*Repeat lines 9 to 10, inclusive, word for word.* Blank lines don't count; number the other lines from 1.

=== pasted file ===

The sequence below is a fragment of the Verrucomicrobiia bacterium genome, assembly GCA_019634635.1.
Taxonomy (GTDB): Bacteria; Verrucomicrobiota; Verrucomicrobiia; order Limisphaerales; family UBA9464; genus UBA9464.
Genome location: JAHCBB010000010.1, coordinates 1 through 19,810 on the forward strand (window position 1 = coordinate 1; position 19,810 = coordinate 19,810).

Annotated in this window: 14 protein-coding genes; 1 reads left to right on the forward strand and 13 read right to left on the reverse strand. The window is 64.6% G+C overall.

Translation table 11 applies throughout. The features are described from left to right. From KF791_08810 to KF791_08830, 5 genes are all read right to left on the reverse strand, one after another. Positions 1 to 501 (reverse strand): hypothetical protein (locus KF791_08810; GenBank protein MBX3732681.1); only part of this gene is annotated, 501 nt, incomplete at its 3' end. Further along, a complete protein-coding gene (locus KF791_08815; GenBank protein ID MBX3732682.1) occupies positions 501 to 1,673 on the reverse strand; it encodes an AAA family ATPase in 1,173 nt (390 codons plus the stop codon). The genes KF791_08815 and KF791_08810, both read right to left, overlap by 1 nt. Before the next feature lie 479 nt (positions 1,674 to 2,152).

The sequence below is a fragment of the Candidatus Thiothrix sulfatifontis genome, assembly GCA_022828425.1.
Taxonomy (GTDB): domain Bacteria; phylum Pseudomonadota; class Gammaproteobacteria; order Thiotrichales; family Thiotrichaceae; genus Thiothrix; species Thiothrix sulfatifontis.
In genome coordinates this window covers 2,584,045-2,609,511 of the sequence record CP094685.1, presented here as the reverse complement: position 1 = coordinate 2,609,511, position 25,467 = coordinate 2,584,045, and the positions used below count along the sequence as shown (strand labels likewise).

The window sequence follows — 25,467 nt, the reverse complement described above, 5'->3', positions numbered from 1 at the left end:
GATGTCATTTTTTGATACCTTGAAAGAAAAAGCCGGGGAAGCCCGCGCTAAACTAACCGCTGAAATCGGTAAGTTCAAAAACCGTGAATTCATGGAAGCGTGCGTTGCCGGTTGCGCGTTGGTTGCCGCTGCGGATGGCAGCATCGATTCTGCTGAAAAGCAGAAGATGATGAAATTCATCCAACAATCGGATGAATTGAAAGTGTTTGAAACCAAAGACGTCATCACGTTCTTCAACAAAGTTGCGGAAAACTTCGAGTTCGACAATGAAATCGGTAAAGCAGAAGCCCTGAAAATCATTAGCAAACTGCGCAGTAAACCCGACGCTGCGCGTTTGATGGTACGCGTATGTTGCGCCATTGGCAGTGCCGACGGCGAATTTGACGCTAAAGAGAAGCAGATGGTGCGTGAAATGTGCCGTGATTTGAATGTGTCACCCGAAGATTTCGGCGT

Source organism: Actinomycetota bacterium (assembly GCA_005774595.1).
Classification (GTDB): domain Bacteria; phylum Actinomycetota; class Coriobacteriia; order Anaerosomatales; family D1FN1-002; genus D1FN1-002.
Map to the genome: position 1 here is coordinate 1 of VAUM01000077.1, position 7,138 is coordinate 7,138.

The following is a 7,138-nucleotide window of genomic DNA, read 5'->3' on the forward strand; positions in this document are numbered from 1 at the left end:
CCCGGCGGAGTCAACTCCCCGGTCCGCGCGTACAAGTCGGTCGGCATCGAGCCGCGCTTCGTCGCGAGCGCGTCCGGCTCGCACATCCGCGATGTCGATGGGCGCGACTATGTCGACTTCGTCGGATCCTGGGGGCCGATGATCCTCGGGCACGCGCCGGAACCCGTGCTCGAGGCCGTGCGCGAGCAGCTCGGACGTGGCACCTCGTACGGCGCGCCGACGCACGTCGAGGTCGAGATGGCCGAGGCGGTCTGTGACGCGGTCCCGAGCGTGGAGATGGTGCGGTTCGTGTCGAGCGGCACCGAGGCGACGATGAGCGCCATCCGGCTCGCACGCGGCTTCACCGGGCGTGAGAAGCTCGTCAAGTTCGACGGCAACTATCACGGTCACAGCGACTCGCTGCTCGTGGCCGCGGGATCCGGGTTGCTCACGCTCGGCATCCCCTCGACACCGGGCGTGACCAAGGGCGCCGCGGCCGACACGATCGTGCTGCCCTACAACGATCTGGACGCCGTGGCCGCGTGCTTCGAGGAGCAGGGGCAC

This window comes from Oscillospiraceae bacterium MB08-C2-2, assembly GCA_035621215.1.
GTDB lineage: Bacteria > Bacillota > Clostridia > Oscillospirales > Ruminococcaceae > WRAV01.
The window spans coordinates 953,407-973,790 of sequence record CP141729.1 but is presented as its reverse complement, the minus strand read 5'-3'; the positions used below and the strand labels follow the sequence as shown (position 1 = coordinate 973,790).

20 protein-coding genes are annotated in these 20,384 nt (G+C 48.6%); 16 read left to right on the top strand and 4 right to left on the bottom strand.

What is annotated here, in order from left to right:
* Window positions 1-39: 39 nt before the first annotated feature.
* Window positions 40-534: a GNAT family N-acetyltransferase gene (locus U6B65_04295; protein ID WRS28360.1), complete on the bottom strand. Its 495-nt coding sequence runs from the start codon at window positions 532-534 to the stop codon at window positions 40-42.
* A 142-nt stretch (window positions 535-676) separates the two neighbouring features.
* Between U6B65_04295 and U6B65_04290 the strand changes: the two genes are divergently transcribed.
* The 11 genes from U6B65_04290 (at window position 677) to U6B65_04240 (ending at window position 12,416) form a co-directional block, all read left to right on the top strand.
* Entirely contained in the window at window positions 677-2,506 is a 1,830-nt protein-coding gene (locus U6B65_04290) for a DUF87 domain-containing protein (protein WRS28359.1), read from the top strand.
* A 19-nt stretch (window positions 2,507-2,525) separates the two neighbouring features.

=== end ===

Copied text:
The window sequence follows — 25,467 nt, the reverse complement described above, 5'->3', positions numbered from 1 at the left end:
GATGTCATTTTTTGATACCTTGAAAGAAAAAGCCGGGGAAGCCCGCGCTAAACTAACCGCTGAAATCGGTAAGTTCAAAAACCGTGAATTCATGGAAGCGTGCGTTGCCGGTTGCGCGTTGGTTGCCGCTGCGGATGGCAGCATCGATTCTGCTGAAAAGCAGAAGATGATGAAATTCATCCAACAATCGGATGAATTGAAAGTGTTTGAAACCAAAGACGTCATCACGTTCTTCAACAAAGTTGCGGAAAACTTCGAGTTCGACAATGAAATCGGTAAAGCAGAAGCCCTGAAAATCATTAGCAAACTGCGCAGTAAACCCGACGCTGCGCGTTTGATGGTACGCGTATGTTGCGCCATTGGCAGTGCCGACGGCGAATTTGACGCTAAAGAGAAGCAGATGGTGCGTGAAATGTGCCGTGATTTGAATGTGTCACCCGAAGATTTCGGCGT